We jump from December 2014 to March 2, 2017. That’s when Council Members Brandau (who serves District 2 in Northwest Fresno) and Chavez (who serves District 5 in Southeast Fresno) brought a resolution to the council.
The resolution noted the council’s legal authority to initiate an amendment to the 2035 general plan. The resolution stated that the council “desires to initiate an amendment to the Fresno General Plan to remove the specific requirement for permanent easements from Policy RC-9-c….”
Policy RC-9-c is the Farmland Preservation Program paragraph stated above.
The Brandau/Chavez resolution then got down to business: “Now, therefore, be it resolved by the Council of the City of Fresno as follows: The Council, pursuant to Fresno Municipal Code Sections 15-4902-B and 15-5803-C, hereby initiates an amendment to Fresno General Plan Policy RC-9-c to remove the requirement that a developer of a project that converts Prime Farmland, Unique Farmland, or Farmland of Statewide Importance to non-agricultural uses permanently protect an equal amount of similar farmland elsewhere through easement.”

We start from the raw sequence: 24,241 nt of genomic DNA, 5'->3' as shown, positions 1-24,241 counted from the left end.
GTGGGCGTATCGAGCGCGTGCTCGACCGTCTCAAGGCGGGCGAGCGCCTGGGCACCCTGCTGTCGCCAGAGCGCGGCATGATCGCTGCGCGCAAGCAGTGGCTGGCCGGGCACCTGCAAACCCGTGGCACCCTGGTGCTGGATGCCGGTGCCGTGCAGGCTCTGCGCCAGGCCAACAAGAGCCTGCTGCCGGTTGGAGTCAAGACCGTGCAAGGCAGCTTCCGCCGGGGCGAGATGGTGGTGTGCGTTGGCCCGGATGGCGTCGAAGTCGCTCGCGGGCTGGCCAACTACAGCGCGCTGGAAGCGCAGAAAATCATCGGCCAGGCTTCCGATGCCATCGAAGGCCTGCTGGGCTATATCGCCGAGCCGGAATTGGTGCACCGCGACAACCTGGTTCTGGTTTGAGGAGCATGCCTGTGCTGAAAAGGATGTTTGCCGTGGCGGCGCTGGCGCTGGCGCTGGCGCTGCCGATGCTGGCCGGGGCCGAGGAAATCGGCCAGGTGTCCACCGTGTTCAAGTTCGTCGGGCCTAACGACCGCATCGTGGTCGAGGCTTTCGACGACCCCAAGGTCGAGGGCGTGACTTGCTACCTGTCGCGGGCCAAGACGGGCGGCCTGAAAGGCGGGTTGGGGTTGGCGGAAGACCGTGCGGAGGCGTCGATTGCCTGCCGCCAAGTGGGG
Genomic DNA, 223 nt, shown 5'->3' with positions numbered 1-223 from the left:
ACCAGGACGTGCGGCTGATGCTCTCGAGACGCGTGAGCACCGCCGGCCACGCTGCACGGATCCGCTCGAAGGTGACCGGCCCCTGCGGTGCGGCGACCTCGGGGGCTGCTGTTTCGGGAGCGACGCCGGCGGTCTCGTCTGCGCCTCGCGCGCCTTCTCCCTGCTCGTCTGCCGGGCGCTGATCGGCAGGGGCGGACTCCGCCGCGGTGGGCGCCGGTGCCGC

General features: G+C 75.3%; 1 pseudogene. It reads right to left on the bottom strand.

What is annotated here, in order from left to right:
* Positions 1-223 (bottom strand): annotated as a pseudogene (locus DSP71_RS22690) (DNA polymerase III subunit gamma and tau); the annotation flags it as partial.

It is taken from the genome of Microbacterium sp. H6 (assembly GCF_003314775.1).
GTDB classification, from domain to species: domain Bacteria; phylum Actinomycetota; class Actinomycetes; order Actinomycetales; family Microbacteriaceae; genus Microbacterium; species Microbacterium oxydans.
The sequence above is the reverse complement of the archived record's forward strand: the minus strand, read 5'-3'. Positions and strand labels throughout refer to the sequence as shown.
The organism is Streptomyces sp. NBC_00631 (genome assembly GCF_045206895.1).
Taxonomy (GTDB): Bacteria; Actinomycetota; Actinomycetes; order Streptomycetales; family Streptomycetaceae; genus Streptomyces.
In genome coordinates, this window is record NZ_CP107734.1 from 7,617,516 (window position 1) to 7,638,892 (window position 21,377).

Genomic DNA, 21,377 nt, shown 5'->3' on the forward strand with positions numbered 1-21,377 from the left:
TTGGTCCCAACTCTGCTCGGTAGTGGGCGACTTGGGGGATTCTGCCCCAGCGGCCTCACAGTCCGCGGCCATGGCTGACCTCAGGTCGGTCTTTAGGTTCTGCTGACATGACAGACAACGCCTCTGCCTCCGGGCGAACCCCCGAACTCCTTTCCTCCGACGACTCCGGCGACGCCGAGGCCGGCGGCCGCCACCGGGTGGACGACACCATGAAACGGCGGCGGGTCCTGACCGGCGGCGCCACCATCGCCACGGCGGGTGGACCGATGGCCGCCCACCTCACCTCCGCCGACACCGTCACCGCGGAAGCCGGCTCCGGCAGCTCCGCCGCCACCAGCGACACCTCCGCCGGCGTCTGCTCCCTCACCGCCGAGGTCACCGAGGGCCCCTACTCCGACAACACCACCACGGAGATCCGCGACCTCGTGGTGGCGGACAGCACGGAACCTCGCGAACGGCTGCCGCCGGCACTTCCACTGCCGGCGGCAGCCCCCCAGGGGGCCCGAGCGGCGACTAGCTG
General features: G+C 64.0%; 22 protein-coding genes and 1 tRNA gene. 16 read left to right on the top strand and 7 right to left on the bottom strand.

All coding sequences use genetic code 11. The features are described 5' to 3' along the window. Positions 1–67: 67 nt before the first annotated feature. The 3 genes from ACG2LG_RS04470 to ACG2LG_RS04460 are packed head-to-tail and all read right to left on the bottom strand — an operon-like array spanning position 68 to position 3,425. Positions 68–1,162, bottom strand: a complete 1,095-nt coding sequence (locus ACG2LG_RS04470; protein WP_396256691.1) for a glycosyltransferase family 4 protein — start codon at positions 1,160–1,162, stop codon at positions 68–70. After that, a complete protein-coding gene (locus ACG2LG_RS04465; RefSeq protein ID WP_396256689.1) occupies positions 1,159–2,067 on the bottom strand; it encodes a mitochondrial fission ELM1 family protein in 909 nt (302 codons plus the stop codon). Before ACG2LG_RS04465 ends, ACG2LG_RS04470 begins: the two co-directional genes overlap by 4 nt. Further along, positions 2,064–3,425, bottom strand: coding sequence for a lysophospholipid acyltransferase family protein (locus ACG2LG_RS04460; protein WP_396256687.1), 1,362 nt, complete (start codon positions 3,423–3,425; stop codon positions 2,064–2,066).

The Brandau/Chavez resolution passed 4-3. Brandau, Chavez, Clint Olivier and Garry Bredefeld voted yes. Oliver Baines, Esmeralda Soria and Paul Caprioglio voted no.
It appears that the Brandau/Chavez resolution was met with indifference by the Brand Administration.
Brandau used the “council member comments” period at the Oct. 26 council meeting to explore the fate of the resolution he co-authored.
Brandau addressed his comments to City Manager Wilma Quan-Schecter, sitting at the other end of the dais.